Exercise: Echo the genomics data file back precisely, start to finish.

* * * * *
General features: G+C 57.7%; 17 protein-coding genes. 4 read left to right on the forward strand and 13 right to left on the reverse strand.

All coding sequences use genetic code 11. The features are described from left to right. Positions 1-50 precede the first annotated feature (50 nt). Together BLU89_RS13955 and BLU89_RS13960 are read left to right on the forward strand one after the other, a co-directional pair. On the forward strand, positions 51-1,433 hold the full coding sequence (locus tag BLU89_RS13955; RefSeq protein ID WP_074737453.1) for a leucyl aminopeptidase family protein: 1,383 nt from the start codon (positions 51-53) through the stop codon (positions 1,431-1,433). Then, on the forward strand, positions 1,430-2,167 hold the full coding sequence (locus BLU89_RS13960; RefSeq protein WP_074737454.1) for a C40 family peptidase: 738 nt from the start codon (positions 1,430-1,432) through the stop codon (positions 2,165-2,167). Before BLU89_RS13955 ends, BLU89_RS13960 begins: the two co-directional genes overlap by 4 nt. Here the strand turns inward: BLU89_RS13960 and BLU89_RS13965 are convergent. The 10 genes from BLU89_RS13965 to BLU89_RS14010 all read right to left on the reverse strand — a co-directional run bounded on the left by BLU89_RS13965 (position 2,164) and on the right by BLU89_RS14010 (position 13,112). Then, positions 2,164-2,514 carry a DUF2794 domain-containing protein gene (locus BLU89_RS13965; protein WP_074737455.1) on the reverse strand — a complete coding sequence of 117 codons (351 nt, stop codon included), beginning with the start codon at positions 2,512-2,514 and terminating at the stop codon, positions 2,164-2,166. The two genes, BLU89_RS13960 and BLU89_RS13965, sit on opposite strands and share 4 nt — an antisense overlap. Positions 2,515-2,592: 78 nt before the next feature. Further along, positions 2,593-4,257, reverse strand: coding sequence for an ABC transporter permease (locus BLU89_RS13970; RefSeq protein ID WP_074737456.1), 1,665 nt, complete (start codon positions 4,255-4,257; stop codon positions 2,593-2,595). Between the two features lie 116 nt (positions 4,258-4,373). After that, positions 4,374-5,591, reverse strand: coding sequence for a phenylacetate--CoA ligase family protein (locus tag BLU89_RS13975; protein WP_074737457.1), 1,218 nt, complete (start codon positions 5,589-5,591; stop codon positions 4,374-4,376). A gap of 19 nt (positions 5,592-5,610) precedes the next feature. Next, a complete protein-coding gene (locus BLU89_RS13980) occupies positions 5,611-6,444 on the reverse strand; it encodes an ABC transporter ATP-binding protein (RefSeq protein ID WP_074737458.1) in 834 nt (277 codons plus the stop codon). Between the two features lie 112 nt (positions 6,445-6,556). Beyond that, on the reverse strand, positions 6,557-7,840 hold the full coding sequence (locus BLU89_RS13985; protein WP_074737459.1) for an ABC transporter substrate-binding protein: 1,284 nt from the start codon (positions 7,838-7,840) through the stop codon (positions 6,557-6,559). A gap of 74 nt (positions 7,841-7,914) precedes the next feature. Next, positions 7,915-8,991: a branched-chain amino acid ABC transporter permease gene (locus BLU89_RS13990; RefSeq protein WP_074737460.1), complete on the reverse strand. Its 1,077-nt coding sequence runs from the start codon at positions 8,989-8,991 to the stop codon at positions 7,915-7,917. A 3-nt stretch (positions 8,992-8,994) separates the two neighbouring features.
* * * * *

General features: G+C 57.7%; 17 protein-coding genes. 4 read left to right on the forward strand and 13 right to left on the reverse strand.

All coding sequences use genetic code 11. The features are described from left to right. Positions 1-50 precede the first annotated feature (50 nt). Together BLU89_RS13955 and BLU89_RS13960 are read left to right on the forward strand one after the other, a co-directional pair. On the forward strand, positions 51-1,433 hold the full coding sequence (locus tag BLU89_RS13955; RefSeq protein ID WP_074737453.1) for a leucyl aminopeptidase family protein: 1,383 nt from the start codon (positions 51-53) through the stop codon (positions 1,431-1,433). Then, on the forward strand, positions 1,430-2,167 hold the full coding sequence (locus BLU89_RS13960; RefSeq protein WP_074737454.1) for a C40 family peptidase: 738 nt from the start codon (positions 1,430-1,432) through the stop codon (positions 2,165-2,167). Before BLU89_RS13955 ends, BLU89_RS13960 begins: the two co-directional genes overlap by 4 nt. Here the strand turns inward: BLU89_RS13960 and BLU89_RS13965 are convergent. The 10 genes from BLU89_RS13965 to BLU89_RS14010 all read right to left on the reverse strand — a co-directional run bounded on the left by BLU89_RS13965 (position 2,164) and on the right by BLU89_RS14010 (position 13,112). Then, positions 2,164-2,514 carry a DUF2794 domain-containing protein gene (locus BLU89_RS13965; protein WP_074737455.1) on the reverse strand — a complete coding sequence of 117 codons (351 nt, stop codon included), beginning with the start codon at positions 2,512-2,514 and terminating at the stop codon, positions 2,164-2,166. The two genes, BLU89_RS13960 and BLU89_RS13965, sit on opposite strands and share 4 nt — an antisense overlap. Positions 2,515-2,592: 78 nt before the next feature. Further along, positions 2,593-4,257, reverse strand: coding sequence for an ABC transporter permease (locus BLU89_RS13970; RefSeq protein ID WP_074737456.1), 1,665 nt, complete (start codon positions 4,255-4,257; stop codon positions 2,593-2,595). Between the two features lie 116 nt (positions 4,258-4,373). After that, positions 4,374-5,591, reverse strand: coding sequence for a phenylacetate--CoA ligase family protein (locus tag BLU89_RS13975; protein WP_074737457.1), 1,218 nt, complete (start codon positions 5,589-5,591; stop codon positions 4,374-4,376). A gap of 19 nt (positions 5,592-5,610) precedes the next feature. Next, a complete protein-coding gene (locus BLU89_RS13980) occupies positions 5,611-6,444 on the reverse strand; it encodes an ABC transporter ATP-binding protein (RefSeq protein ID WP_074737458.1) in 834 nt (277 codons plus the stop codon). Between the two features lie 112 nt (positions 6,445-6,556). Beyond that, on the reverse strand, positions 6,557-7,840 hold the full coding sequence (locus BLU89_RS13985; protein WP_074737459.1) for an ABC transporter substrate-binding protein: 1,284 nt from the start codon (positions 7,838-7,840) through the stop codon (positions 6,557-6,559). A gap of 74 nt (positions 7,841-7,914) precedes the next feature. Next, positions 7,915-8,991: a branched-chain amino acid ABC transporter permease gene (locus BLU89_RS13990; RefSeq protein WP_074737460.1), complete on the reverse strand. Its 1,077-nt coding sequence runs from the start codon at positions 8,989-8,991 to the stop codon at positions 7,915-7,917. A 3-nt stretch (positions 8,992-8,994) separates the two neighbouring features.